A network of artificial nerves is evolving right now in a Swiss supercomputer. This bizarre creation is capable of simulating a natural brain, cell-for-cell. The Swiss scientists, who created what they have dubbed "Blue Brain", believe it will soon offer a better understanding of human consciousness. This is no sci-fi flick; it’s an actual ‘computer brain’ that may eventually have the ability to think for itself. Exciting? Scary? It could be a little of both.
The designers say that "Blue Brain" was willful and unpredictable from day one. When it was first fed electrical impulses, strange patterns began to appear with lightning-like flashes produced by ‘cells’ that the scientists recognized from living human and animal processes. Neurons started interacting with one another until they were firing in rhythm. "It happened entirely on its own," says biologist Henry Markram, the project's director. "Spontaneously."
The project essentially has its own factory to produce artificial brains. Their computers can clone nerve cells quickly. The system allows for the production of whole series of neurons of all different types. Because in natural brains, no two cells are exactly identical, the scientists make sure the artificial cells used for the project are also random and unique.
Does this ‘Brain’ have a soul? If it does, it is likely to be the shadowy remnants of thousands of sacrificed rats whose brains were almost literally fed into the computer. After opening the rat skulls and slicing their brains into thin sections, the scientists kept the slices alive. Tiny sensors picked up individual neurons, recorded how the cells fired off neurons and the adjacent cells’ responses. In this way the scientists were able to collect entire repertoires of actual rat behavior- basically how a rat would respond in different situations throughout a rat's life.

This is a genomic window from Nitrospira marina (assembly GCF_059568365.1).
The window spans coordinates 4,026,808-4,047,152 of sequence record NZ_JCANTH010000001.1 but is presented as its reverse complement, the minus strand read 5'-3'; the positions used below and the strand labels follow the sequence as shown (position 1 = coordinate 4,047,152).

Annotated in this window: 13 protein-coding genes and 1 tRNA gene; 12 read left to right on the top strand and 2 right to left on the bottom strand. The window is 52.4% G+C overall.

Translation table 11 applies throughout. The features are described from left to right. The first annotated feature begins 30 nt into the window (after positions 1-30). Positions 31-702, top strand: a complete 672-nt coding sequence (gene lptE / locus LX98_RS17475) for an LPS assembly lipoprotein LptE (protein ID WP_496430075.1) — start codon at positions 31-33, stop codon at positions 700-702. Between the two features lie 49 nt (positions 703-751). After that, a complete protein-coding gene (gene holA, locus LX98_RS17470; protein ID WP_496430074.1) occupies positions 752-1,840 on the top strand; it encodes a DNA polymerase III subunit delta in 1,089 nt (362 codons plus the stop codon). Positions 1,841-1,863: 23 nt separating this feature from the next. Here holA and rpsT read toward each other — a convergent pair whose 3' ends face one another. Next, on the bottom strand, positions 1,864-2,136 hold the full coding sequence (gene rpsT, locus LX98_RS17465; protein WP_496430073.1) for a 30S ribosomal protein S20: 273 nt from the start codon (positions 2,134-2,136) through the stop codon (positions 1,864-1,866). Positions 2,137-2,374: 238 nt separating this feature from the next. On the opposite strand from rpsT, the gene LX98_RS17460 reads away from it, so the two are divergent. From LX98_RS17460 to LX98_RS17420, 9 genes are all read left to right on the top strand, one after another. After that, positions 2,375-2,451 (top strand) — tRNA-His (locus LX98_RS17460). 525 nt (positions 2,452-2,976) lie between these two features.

The researchers say it wouldn't present much of a technological challenge to bring the brain to life. "We could simply connect a robot to the brain model," says Markram. "Then we could see how it reacts to real environments."
Hmm, are rats capable of revenge? What I’m wondering is what this brain would do to those researchers if it was attached to a giant metallic rat body and equipped with teeth and claws…now there’s a good sci-fi movie.
Although over ten thousand artificial nerve cells have already been woven in, the researchers plan to increase the number to one million by next year. The researchers are already working with IBM experts on plans for a computer that would operate at inconceivable speeds – something fast enough to simulate the human brain. The project is scheduled to last beyond 2015, at which point the team hopes to be ready for their primary goal: a computer model of an entire human brain. So, who’s brain will they be slicing up for that one? Lets hope it’s not a psychopath.